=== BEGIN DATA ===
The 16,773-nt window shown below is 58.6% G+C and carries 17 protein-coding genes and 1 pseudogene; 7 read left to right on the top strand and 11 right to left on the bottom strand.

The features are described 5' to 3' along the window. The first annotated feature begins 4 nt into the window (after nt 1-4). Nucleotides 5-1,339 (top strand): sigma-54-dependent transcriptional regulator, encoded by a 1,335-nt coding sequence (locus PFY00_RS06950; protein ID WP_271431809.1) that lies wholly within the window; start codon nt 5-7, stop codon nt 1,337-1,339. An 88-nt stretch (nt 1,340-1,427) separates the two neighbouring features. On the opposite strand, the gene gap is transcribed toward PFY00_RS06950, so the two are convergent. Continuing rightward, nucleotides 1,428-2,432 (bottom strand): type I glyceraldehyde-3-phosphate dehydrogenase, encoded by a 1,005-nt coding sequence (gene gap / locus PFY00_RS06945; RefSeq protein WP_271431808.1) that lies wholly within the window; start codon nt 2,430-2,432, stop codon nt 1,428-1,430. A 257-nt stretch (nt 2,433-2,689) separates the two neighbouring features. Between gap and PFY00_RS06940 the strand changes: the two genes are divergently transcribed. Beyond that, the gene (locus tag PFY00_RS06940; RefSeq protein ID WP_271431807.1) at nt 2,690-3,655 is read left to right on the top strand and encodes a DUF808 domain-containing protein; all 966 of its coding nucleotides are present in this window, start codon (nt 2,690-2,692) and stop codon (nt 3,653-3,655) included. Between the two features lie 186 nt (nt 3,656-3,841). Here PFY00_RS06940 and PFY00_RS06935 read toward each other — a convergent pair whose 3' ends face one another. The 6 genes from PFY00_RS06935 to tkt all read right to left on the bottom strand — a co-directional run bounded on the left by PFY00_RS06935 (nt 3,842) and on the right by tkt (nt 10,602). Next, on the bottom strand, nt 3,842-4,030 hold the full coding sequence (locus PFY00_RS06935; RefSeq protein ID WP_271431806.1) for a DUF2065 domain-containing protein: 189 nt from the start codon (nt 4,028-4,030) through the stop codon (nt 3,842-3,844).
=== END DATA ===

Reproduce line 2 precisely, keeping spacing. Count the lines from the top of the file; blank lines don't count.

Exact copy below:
The features are described 5' to 3' along the window. The first annotated feature begins 4 nt into the window (after nt 1-4). Nucleotides 5-1,339 (top strand): sigma-54-dependent transcriptional regulator, encoded by a 1,335-nt coding sequence (locus PFY00_RS06950; protein ID WP_271431809.1) that lies wholly within the window; start codon nt 5-7, stop codon nt 1,337-1,339. An 88-nt stretch (nt 1,340-1,427) separates the two neighbouring features. On the opposite strand, the gene gap is transcribed toward PFY00_RS06950, so the two are convergent. Continuing rightward, nucleotides 1,428-2,432 (bottom strand): type I glyceraldehyde-3-phosphate dehydrogenase, encoded by a 1,005-nt coding sequence (gene gap / locus PFY00_RS06945; RefSeq protein WP_271431808.1) that lies wholly within the window; start codon nt 2,430-2,432, stop codon nt 1,428-1,430. A 257-nt stretch (nt 2,433-2,689) separates the two neighbouring features. Between gap and PFY00_RS06940 the strand changes: the two genes are divergently transcribed. Beyond that, the gene (locus tag PFY00_RS06940; RefSeq protein ID WP_271431807.1) at nt 2,690-3,655 is read left to right on the top strand and encodes a DUF808 domain-containing protein; all 966 of its coding nucleotides are present in this window, start codon (nt 2,690-2,692) and stop codon (nt 3,653-3,655) included. Between the two features lie 186 nt (nt 3,656-3,841). Here PFY00_RS06940 and PFY00_RS06935 read toward each other — a convergent pair whose 3' ends face one another. The 6 genes from PFY00_RS06935 to tkt all read right to left on the bottom strand — a co-directional run bounded on the left by PFY00_RS06935 (nt 3,842) and on the right by tkt (nt 10,602). Next, on the bottom strand, nt 3,842-4,030 hold the full coding sequence (locus PFY00_RS06935; RefSeq protein ID WP_271431806.1) for a DUF2065 domain-containing protein: 189 nt from the start codon (nt 4,028-4,030) through the stop codon (nt 3,842-3,844).